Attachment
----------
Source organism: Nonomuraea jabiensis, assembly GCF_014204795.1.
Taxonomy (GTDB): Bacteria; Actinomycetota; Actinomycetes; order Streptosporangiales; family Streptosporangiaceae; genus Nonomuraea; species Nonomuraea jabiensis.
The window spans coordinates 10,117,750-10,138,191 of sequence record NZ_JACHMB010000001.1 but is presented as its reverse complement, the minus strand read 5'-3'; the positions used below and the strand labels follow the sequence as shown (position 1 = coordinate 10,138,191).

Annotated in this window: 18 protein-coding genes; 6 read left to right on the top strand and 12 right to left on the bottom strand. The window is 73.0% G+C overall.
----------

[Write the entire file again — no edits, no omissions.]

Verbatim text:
Source organism: Nonomuraea jabiensis, assembly GCF_014204795.1.
Taxonomy (GTDB): Bacteria; Actinomycetota; Actinomycetes; order Streptosporangiales; family Streptosporangiaceae; genus Nonomuraea; species Nonomuraea jabiensis.
The window spans coordinates 10,117,750-10,138,191 of sequence record NZ_JACHMB010000001.1 but is presented as its reverse complement, the minus strand read 5'-3'; the positions used below and the strand labels follow the sequence as shown (position 1 = coordinate 10,138,191).

Annotated in this window: 18 protein-coding genes; 6 read left to right on the top strand and 12 right to left on the bottom strand. The window is 73.0% G+C overall.